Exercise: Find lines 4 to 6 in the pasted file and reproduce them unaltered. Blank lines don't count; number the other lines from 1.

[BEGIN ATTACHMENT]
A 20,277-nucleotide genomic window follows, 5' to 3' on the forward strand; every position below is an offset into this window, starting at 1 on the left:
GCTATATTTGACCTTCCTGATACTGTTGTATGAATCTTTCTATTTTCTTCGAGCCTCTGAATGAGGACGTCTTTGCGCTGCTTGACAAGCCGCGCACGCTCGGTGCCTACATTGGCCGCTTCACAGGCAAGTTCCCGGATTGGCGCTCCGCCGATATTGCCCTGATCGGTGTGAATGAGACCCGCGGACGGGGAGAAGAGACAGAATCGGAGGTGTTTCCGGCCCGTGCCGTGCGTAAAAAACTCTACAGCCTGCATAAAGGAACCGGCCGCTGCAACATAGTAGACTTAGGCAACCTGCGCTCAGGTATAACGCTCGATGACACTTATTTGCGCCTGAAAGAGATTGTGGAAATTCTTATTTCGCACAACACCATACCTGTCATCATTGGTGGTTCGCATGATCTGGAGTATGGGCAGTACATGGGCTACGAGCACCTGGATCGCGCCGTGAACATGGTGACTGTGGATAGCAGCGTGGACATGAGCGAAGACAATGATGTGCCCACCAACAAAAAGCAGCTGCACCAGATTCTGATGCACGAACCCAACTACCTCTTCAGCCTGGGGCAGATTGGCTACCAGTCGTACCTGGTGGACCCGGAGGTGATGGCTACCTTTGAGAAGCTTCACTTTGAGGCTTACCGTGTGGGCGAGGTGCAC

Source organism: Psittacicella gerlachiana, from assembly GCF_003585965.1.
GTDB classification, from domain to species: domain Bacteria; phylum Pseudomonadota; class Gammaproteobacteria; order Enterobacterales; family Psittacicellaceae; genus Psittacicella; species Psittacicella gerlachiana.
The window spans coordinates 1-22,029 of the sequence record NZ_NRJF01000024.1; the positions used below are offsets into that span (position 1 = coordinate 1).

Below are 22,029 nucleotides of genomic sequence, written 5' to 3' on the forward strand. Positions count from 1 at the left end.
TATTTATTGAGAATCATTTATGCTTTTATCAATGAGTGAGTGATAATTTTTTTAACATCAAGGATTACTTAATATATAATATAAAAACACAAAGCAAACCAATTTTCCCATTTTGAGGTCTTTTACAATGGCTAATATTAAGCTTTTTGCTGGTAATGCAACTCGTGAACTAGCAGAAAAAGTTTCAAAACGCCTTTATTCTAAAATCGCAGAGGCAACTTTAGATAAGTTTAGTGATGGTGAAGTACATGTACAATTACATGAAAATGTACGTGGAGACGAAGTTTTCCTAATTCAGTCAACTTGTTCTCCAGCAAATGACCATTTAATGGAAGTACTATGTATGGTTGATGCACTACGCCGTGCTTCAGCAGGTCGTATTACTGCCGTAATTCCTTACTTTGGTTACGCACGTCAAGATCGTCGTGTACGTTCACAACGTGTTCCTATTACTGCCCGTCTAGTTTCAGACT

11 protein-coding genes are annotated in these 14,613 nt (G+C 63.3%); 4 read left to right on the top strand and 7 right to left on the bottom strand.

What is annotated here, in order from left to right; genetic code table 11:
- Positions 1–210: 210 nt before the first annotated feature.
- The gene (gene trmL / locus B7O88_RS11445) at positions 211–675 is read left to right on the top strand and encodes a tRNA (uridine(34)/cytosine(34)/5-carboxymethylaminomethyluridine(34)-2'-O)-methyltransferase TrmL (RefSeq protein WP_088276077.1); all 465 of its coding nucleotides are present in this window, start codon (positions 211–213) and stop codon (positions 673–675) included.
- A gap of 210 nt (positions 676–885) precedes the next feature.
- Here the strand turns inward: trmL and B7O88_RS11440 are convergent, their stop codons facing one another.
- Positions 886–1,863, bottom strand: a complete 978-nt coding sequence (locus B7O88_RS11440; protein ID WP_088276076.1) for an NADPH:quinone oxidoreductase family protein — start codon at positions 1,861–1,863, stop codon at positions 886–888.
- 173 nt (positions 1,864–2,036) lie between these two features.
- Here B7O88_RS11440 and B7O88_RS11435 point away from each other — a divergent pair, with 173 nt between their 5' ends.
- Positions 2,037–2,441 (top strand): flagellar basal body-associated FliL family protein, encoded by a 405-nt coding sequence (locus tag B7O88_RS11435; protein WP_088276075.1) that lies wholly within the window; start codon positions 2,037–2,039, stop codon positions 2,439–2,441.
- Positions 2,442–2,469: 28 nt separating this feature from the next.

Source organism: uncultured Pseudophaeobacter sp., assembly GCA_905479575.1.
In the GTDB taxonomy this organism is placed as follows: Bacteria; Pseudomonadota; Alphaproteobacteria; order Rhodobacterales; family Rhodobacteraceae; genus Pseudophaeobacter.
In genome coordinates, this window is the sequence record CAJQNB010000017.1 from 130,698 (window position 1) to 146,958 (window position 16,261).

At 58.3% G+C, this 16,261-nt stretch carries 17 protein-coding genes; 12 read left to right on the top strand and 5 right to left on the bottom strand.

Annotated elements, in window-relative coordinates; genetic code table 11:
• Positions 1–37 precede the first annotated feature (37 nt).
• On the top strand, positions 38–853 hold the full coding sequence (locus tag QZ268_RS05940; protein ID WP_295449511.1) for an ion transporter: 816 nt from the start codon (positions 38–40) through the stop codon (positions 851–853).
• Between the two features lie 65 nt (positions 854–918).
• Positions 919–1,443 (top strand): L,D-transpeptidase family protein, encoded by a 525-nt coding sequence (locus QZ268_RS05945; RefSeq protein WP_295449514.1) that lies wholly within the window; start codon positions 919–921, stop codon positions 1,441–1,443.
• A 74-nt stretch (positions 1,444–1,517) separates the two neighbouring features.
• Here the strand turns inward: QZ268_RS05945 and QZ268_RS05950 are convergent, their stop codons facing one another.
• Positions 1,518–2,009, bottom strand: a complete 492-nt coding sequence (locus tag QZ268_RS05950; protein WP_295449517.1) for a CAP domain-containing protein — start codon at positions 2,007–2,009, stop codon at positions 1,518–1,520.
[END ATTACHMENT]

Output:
GTDB classification, from domain to species: domain Bacteria; phylum Pseudomonadota; class Gammaproteobacteria; order Enterobacterales; family Psittacicellaceae; genus Psittacicella; species Psittacicella gerlachiana.
The window spans coordinates 1-22,029 of the sequence record NZ_NRJF01000024.1; the positions used below are offsets into that span (position 1 = coordinate 1).

Below are 22,029 nucleotides of genomic sequence, written 5' to 3' on the forward strand. Positions count from 1 at the left end.